“Luckily”, mailservers will send bounces to the address listed in the Return-Path: and not the From: header. So if the original address actually was killed (not blackholed), Paypal will receive the bounce messages, not the buyer (which would be quite unprofessional and suspicious-looking!) However, this allows Paypal to auto-suspend your account due to your apparent death (or, lack of a valid email address, which is a condition of the TOS).

Recently, with email set to essentially buck naked mode (completely unfiltered) and wading through mucho spammo, I found one of those notifications. Here it is! And here is how to whitelist it. (Until they make any kind of minor change, at which point you’ll be screwed again.) Notice that the headers are completely befokt!

* The From: header is forged to the buyer’s email address, although the actual email is sent from mx0.phx.paypal.com (or whatever.paypal.com).
* Reply-To: is missing entirely
* The headers are littered with obscure, non-standard and/or made-up “X-” headers, which could theoretically be used to whitelist the mail as actually coming from Paypal, if .procmailrc is your second language.

(There is a Sender: header [note: this is different from the From: header!] which lists a *@paypal.com address; unfortunately not all hosting services provide an approachable way of filtering on the “envelope sender” rather than the stated [From:] sender.)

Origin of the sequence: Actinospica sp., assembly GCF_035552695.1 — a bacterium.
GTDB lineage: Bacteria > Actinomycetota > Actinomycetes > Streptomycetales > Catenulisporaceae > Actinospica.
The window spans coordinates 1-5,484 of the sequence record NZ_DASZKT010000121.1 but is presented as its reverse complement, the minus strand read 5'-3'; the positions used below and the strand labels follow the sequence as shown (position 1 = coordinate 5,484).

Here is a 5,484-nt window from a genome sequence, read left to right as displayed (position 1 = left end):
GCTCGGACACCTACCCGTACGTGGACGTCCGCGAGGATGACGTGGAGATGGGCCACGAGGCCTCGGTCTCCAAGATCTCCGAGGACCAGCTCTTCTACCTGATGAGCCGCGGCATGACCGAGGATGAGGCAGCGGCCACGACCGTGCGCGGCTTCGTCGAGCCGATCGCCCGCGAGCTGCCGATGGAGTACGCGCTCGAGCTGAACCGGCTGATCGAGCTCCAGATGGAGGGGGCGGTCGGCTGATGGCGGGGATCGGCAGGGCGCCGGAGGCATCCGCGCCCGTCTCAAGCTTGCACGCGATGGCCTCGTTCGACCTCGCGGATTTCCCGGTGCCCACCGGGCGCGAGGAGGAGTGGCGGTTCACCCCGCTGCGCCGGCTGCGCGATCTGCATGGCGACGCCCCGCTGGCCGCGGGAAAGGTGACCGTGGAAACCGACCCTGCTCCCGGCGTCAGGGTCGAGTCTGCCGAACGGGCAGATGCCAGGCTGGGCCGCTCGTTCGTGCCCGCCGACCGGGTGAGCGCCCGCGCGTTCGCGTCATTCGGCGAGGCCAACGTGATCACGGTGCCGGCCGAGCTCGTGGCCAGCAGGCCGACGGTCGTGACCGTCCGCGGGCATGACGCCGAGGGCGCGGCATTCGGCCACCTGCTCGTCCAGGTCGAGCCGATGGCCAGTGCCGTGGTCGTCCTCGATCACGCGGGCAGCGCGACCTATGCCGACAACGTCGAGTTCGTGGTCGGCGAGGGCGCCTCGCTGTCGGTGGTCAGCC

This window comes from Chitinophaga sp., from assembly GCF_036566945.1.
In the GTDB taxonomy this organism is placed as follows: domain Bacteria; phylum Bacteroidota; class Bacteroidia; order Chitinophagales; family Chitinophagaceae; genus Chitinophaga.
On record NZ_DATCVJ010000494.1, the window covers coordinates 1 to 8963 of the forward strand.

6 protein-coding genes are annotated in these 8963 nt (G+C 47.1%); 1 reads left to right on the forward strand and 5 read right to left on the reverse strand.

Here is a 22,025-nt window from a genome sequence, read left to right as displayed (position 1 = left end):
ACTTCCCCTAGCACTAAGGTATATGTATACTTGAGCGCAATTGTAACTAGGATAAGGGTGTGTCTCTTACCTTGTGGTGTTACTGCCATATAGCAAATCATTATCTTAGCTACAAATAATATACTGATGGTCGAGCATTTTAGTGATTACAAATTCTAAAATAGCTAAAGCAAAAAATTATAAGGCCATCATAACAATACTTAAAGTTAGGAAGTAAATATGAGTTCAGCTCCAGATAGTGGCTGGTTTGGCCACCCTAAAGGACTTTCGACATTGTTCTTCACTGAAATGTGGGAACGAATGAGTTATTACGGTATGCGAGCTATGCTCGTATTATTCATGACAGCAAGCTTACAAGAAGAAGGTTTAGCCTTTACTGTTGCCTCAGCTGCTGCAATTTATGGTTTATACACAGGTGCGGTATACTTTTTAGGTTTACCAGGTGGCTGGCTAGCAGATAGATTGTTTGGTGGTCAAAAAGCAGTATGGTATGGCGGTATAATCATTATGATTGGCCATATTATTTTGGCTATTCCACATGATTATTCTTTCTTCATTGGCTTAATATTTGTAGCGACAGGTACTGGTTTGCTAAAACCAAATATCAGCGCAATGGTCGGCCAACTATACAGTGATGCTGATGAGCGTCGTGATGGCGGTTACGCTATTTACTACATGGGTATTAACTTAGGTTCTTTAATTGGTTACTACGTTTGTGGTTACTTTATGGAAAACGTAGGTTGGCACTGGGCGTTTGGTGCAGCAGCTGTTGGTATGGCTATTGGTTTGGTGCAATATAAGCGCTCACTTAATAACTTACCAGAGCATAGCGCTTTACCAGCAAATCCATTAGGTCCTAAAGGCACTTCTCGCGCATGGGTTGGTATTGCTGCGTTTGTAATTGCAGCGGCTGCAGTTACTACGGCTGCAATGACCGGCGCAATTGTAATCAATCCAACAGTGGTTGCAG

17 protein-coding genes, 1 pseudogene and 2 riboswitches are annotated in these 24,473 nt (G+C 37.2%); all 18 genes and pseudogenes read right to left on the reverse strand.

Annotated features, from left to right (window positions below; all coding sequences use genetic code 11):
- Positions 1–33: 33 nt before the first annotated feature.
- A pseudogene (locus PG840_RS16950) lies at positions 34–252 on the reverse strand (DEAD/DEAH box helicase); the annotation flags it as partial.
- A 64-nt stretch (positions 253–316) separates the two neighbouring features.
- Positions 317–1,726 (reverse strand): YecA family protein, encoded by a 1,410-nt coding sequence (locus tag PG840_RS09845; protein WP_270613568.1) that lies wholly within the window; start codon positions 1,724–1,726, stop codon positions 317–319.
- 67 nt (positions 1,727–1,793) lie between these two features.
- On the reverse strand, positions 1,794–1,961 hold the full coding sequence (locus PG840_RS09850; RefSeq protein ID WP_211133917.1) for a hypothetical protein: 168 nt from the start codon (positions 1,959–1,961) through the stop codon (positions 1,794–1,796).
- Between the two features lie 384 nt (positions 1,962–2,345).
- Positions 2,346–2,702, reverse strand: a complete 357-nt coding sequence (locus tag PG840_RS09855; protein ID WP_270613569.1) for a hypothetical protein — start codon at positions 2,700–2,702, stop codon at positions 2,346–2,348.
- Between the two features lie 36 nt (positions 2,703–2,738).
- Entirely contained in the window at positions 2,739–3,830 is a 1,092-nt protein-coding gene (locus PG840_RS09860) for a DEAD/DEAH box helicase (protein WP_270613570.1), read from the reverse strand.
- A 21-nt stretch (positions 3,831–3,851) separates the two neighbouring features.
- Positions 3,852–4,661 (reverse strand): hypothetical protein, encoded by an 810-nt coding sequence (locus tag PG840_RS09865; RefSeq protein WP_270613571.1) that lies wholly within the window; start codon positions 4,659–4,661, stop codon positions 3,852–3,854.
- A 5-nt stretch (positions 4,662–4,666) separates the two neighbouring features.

The full headers:

Return-Path: <payment “at” paypal.com>
X-Original-To: paypal-seller@example.com
Delivered-To: paypal-seller@blah.di.blah.example.com
Received: from douglas.dreamhost.com (fltr-in2.mail.dreamhost.com [208.97.132.72])
by randymail-mx2.g.dreamhost.com (Postfix) with ESMTP id 992E7139A56
for <paypal-seller@example.com>; Tue, 7 Oct 2008 23:33:04 -0700 (PDT)
[…]
Received: from mx0.phx.paypal.com (mx0.phx.paypal.com [66.211.168.230])
by terminator.dreamhost.com (Postfix) with ESMTP id D66A8F4006
for <paypal-seller@example.com>; Tue, 7 Oct 2008 23:33:03 -0700 (PDT)
DomainKey-Signature: s=dkim; d=paypal.com; c=nofws; q=dns;
h=Received:Date:Message-Id:Subject:X-MaxCode-Template:To:
From:Sender:X-Email-Type-Id:X-XPT-XSL-Name:Content-Type:
MIME-Version;
b=1rTiB1RMbH+qkHnn/BeixOHw6jcK766HAdsa1On2nKlo79eVcMxDZ14n
9QbwyYuOs9M9LyOYwBNzIRzQpHQtLdcMvSigaA42hgNmIPtXiW4YkZ5xp
TiSNlwh3sAtp6vgczj38mHCJCaHl1rgCHfL4d1MIHUwog6UaraJB6IAis
c=;
Received: (qmail 11660 invoked by uid 993); 8 Oct 2008 06:33:03 -0000
Date: Tue, 07 Oct 2008 23:33:03 -0700
Message-Id: <1223447583.11660@paypal.com>
Subject: Notification of payment received
X-MaxCode-Template: email-wax-payment-notification
To: Paypal Seller <paypal-seller@example.com>
From: “paypal-buyer@example.com” <paypal-buyer@example.com>
Sender: sendmail@paypal.com
X-Email-Type-Id: PP345
X-XPT-XSL-Name:
email_pimp/default/en_US/transaction/WaxPaymentNotification.xsl
Content-Type: multipart/alternative;
boundary=–NextPart_048F8BC8A2197DE2036A
MIME-Version: 1.0

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One Response to “Some stuff on Paypal”

  1. Oh yeah, deleting the old defunct address from your Paypal account makes you no longer able to login to your account, at least under that username. This “probably” also means you can no longer receive payments at that address, although since Paypal’s system actively prevents one from buying from oneself, there is no way for me to actually test this. (And no, the Statistical Method – i.e. leaving it that way for a month and seeing if orders dry up – is also not a solution.)